Mormons Place and Conduct of Worship

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  • Topic: Joseph Smith, Jr., The Church of Jesus Christ of Latter-day Saints, Church of Jesus Christ of Latter Day Saints
  • Pages : 2 (391 words )
  • Download(s) : 95
  • Published : December 1, 2012
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To Mormons, also known as Latter-day Saints, seeking the will of the lord in the temple is a very important role in their life. There in the temple, Mormons are taught the holy truths and make solemn covenants in the name of Jesus Christ.

In each temple there are special areas for all of the different types of ordinances. There is an area for baptism of the dead that has a large baptismal font supported by twelve sculpted oxen. Also, there are cubicles for people to become ritually washed and anointed before their endowments can be performed. Endowments are when Mormons make covenants and receive promises and blessings. A Mormons first visit to the temple for their endowment is an important event in their life. Because they are considered very sacred, dedicated Latter-day Saint temples are restricted to the Mormons only; they are not open to the public. Mormons don’t even talk about the details of the ceremonies outside the temple. When entering the temple you are permitted to wear all-white clothing and speak in only quiet voices. The temples are not open on Sunday because Sabbath day is dedicated to worship the lord in their homes and community meetings. Mormons mainly worship during Sunday meetings. These meetings usually last for three hours. Sacrament meetings however last only a little over an hour and are the main focus of worshiping on Sundays. Also, children have primary classes while teenagers and adults have classes on scripture and Mormon history. In addition, adult men are divided into certain age groups where they attend priesthood meetings while woman have to attend a meeting called Relief Society. While in their homes, Mormons often participate in group prayers within the family every morning and evening. On Monday nights, Mormon families gather for recreational activities such as games and gospel lessons.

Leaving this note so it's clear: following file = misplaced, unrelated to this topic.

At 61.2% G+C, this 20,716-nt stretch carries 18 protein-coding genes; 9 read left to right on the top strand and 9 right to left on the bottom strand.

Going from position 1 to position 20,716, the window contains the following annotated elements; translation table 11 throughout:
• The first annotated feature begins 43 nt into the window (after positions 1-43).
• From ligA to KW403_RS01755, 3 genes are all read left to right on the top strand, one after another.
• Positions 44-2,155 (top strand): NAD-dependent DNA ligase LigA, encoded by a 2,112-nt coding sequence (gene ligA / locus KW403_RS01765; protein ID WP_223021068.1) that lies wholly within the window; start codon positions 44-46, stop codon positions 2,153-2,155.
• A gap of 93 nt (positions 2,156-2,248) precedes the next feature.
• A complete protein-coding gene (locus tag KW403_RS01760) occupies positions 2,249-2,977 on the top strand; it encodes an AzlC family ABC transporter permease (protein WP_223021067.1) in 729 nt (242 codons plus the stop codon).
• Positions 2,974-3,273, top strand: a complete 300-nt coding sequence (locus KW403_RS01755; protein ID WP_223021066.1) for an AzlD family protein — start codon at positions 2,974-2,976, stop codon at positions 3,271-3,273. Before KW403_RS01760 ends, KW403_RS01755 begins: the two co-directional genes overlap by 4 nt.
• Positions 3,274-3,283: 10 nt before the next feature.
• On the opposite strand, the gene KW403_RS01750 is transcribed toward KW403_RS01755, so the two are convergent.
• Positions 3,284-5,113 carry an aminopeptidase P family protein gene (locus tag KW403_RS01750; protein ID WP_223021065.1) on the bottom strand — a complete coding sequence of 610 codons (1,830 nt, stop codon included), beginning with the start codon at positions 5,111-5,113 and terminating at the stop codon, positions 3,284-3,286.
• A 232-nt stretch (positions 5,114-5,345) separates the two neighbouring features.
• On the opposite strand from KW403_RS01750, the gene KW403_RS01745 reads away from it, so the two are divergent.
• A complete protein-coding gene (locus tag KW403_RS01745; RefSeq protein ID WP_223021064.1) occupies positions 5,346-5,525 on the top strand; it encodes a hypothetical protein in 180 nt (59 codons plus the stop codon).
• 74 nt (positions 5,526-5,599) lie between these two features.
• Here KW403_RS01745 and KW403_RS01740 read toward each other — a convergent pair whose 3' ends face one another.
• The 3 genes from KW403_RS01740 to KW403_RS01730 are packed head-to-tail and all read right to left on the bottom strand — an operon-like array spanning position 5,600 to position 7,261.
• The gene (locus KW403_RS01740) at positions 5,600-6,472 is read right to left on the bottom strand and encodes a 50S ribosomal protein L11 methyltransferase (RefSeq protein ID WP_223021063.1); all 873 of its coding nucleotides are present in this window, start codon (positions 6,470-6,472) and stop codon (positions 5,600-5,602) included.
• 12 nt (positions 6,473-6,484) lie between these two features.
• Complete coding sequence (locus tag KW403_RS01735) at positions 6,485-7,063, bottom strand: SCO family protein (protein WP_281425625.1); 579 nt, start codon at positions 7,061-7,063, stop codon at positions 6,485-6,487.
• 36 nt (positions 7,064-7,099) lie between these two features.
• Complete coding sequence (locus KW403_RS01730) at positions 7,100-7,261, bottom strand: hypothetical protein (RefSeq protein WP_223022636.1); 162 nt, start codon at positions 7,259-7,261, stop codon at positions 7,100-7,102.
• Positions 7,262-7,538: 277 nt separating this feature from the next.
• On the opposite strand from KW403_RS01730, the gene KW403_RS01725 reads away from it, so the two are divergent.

Works Cited
Allen, James B. Mormonism and American Culture. New York: Harper & Row, 1972. Print. Interpretations of American...
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